This month marks the 92nd anniversary of Tijuana’s most internationally renowned dish, the Caesar salad, born at Restaurante Caesar’s (Avenida Revolución, between Fourth and Fifth streets).
The salad was first thrown together (literally) on July 4, 1924, when a group of U.S. Air Force pilots from San Diego and their families swarmed Caesar Cardini’s famed Italian restaurant, mere blocks south of the border, as part of their Independence Day celebration. Legend has it that chef Livio Santini, understocked but aiming to please, whipped together a simple salad he remembered from his childhood in Italy: full leaves of romaine lettuce bathed in a dressing made of anchovies, garlic, black pepper, Dijon mustard, Worcestershire sauce, egg yolks, freshly squeezed lime juice, olive oil, Parmesan cheese, and day-old bread.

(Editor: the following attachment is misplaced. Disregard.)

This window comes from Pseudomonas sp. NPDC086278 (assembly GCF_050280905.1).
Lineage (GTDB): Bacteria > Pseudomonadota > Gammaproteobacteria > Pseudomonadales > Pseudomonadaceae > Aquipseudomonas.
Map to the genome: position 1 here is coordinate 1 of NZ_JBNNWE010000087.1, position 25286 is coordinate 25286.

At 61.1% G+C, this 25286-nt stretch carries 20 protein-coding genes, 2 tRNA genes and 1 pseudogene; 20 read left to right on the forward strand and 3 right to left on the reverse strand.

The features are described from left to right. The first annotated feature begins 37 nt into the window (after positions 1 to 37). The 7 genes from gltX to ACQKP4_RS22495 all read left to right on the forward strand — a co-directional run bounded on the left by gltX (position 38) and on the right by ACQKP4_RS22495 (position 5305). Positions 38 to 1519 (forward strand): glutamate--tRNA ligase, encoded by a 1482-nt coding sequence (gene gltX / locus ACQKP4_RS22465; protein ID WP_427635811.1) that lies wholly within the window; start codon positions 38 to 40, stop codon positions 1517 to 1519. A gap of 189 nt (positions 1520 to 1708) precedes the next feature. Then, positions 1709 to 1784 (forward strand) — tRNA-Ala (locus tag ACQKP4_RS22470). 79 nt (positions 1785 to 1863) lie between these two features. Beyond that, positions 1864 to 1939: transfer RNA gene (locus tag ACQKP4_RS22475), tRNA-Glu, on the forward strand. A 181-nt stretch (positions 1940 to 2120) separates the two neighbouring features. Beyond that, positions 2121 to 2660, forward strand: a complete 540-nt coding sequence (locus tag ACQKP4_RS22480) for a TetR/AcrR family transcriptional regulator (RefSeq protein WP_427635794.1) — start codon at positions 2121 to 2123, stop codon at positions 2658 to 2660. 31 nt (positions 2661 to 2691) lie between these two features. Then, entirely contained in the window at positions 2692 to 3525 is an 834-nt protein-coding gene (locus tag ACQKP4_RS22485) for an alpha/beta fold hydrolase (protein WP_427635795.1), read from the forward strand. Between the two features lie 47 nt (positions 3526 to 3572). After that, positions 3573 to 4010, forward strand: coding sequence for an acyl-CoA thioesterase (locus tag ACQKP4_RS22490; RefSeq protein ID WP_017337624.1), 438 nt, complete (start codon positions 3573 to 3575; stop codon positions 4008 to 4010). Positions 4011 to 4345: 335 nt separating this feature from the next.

After that the salad’s fame supposedly spread thanks to another American, Wallis Simpson, the jet-setting socialite and wife of Prince Edward of Wales, who asked for her salad to be prepared the same way wherever she traveled around the world. The rest, as they say, es historia.
In 2007, Restaurante Caesar’s won the Guinness World Record for largest Caesar salad at 3.287 tons, tossed by 160 chefs. The following year, renowned chef Javier Plascencia’s family bought the restaurant, where his grandfather had once worked as a bartender.